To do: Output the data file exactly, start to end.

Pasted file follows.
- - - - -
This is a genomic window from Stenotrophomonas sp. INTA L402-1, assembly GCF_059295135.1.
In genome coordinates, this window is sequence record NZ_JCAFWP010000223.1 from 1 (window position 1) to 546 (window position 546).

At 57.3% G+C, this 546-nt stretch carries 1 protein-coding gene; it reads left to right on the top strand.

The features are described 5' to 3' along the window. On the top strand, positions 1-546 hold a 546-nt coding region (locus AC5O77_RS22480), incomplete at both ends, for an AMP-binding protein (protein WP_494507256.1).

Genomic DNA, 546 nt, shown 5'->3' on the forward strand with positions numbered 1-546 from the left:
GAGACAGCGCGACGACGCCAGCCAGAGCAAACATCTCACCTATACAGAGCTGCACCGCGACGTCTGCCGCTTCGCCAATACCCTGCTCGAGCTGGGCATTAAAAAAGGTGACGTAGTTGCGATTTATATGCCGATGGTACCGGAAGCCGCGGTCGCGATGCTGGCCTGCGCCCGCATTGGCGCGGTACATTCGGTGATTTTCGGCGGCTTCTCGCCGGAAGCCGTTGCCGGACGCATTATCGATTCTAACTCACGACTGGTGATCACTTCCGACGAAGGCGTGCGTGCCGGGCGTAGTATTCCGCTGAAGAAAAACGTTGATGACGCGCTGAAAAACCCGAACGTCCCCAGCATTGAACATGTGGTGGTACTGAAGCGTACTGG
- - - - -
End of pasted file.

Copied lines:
This is a genomic window from Stenotrophomonas sp. INTA L402-1, assembly GCF_059295135.1.
In genome coordinates, this window is sequence record NZ_JCAFWP010000223.1 from 1 (window position 1) to 546 (window position 546).

At 57.3% G+C, this 546-nt stretch carries 1 protein-coding gene; it reads left to right on the top strand.

The features are described 5' to 3' along the window. On the top strand, positions 1-546 hold a 546-nt coding region (locus AC5O77_RS22480), incomplete at both ends, for an AMP-binding protein (protein WP_494507256.1).

Genomic DNA, 546 nt, shown 5'->3' on the forward strand with positions numbered 1-546 from the left:
GAGACAGCGCGACGACGCCAGCCAGAGCAAACATCTCACCTATACAGAGCTGCACCGCGACGTCTGCCGCTTCGCCAATACCCTGCTCGAGCTGGGCATTAAAAAAGGTGACGTAGTTGCGATTTATATGCCGATGGTACCGGAAGCCGCGGTCGCGATGCTGGCCTGCGCCCGCATTGGCGCGGTACATTCGGTGATTTTCGGCGGCTTCTCGCCGGAAGCCGTTGCCGGACGCATTATCGATTCTAACTCACGACTGGTGATCACTTCCGACGAAGGCGTGCGTGCCGGGCGTAGTATTCCGCTGAAGAAAAACGTTGATGACGCGCTGAAAAACCCGAACGTCCCCAGCATTGAACATGTGGTGGTACTGAAGCGTACTGG